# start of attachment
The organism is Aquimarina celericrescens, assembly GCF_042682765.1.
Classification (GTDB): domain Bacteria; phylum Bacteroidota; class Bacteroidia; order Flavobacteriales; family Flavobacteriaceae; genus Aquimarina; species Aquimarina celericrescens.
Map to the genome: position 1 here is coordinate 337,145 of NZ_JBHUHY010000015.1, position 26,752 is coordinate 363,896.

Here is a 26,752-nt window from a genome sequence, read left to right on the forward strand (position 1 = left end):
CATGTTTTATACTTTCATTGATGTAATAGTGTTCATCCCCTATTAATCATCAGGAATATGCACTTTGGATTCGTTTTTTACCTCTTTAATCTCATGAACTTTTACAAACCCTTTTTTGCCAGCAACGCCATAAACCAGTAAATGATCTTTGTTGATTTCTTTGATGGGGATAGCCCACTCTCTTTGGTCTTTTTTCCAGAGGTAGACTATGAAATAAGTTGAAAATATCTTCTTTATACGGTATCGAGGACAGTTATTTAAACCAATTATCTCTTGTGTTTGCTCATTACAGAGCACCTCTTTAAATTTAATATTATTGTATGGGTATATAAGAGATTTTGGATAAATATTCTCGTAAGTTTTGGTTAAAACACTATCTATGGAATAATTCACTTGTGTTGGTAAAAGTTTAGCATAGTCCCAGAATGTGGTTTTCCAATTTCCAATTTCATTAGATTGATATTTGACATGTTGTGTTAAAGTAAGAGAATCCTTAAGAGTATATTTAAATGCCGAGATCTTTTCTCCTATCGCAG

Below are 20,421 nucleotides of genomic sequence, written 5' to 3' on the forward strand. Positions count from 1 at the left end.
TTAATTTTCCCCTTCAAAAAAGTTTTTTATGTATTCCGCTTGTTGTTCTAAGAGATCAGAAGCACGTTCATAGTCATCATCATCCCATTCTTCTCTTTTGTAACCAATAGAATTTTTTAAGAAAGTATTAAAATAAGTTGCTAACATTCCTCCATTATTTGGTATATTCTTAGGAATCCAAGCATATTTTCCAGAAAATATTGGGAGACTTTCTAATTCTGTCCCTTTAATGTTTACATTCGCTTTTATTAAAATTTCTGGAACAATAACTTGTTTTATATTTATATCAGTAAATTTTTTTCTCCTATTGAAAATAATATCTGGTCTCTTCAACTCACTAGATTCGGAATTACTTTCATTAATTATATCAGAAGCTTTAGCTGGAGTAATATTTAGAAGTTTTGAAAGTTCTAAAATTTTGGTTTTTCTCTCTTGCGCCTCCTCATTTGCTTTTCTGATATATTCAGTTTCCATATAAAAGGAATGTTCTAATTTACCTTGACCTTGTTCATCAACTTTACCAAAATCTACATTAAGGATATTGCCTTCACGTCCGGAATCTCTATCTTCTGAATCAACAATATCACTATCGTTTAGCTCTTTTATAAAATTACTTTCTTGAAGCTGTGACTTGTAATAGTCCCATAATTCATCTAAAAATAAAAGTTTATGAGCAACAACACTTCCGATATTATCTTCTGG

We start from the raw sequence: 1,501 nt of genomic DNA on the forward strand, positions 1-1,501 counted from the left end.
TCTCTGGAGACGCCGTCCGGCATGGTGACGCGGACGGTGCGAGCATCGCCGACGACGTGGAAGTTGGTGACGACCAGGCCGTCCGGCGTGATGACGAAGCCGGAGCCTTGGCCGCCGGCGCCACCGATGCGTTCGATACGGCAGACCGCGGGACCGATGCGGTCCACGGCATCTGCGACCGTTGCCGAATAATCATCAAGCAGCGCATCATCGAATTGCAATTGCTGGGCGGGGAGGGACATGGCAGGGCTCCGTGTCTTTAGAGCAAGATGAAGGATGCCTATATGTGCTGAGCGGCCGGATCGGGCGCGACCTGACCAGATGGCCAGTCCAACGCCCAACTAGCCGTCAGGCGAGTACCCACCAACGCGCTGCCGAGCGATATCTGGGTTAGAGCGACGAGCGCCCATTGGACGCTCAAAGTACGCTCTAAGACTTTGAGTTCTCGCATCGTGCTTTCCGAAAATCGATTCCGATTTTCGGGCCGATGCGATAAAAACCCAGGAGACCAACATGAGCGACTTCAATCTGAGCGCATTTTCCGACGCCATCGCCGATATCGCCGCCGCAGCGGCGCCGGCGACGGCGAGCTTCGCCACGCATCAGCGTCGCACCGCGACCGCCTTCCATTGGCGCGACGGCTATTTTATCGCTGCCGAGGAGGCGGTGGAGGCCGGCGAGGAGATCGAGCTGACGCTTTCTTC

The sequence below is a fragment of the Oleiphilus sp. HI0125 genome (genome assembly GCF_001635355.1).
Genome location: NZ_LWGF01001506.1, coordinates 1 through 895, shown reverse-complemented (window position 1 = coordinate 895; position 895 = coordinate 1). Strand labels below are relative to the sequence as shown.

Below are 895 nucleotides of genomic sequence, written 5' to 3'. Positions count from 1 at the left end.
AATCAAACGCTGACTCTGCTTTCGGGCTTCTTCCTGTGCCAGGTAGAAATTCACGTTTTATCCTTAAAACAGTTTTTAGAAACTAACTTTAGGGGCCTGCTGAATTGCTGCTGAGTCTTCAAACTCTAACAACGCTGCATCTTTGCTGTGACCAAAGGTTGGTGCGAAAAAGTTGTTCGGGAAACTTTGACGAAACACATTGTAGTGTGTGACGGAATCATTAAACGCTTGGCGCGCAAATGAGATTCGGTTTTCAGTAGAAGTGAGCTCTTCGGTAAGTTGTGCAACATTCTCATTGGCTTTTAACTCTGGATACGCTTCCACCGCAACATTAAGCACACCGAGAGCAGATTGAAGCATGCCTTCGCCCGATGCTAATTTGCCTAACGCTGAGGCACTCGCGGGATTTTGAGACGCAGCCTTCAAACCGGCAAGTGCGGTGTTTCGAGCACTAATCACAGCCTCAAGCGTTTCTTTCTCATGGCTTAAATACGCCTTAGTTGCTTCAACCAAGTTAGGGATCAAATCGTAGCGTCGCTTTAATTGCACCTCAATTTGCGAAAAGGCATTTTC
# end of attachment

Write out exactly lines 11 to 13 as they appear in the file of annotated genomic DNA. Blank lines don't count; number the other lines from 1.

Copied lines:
Genome location: NZ_LWGF01001506.1, coordinates 1 through 895, shown reverse-complemented (window position 1 = coordinate 895; position 895 = coordinate 1). Strand labels below are relative to the sequence as shown.

Below are 895 nucleotides of genomic sequence, written 5' to 3'. Positions count from 1 at the left end.
AATCAAACGCTGACTCTGCTTTCGGGCTTCTTCCTGTGCCAGGTAGAAATTCACGTTTTATCCTTAAAACAGTTTTTAGAAACTAACTTTAGGGGCCTGCTGAATTGCTGCTGAGTCTTCAAACTCTAACAACGCTGCATCTTTGCTGTGACCAAAGGTTGGTGCGAAAAAGTTGTTCGGGAAACTTTGACGAAACACATTGTAGTGTGTGACGGAATCATTAAACGCTTGGCGCGCAAATGAGATTCGGTTTTCAGTAGAAGTGAGCTCTTCGGTAAGTTGTGCAACATTCTCATTGGCTTTTAACTCTGGATACGCTTCCACCGCAACATTAAGCACACCGAGAGCAGATTGAAGCATGCCTTCGCCCGATGCTAATTTGCCTAACGCTGAGGCACTCGCGGGATTTTGAGACGCAGCCTTCAAACCGGCAAGTGCGGTGTTTCGAGCACTAATCACAGCCTCAAGCGTTTCTTTCTCATGGCTTAAATACGCCTTAGTTGCTTCAACCAAGTTAGGGATCAAATCGTAGCGTCGCTTTAATTGCACCTCAATTTGCGAAAAGGCATTTTC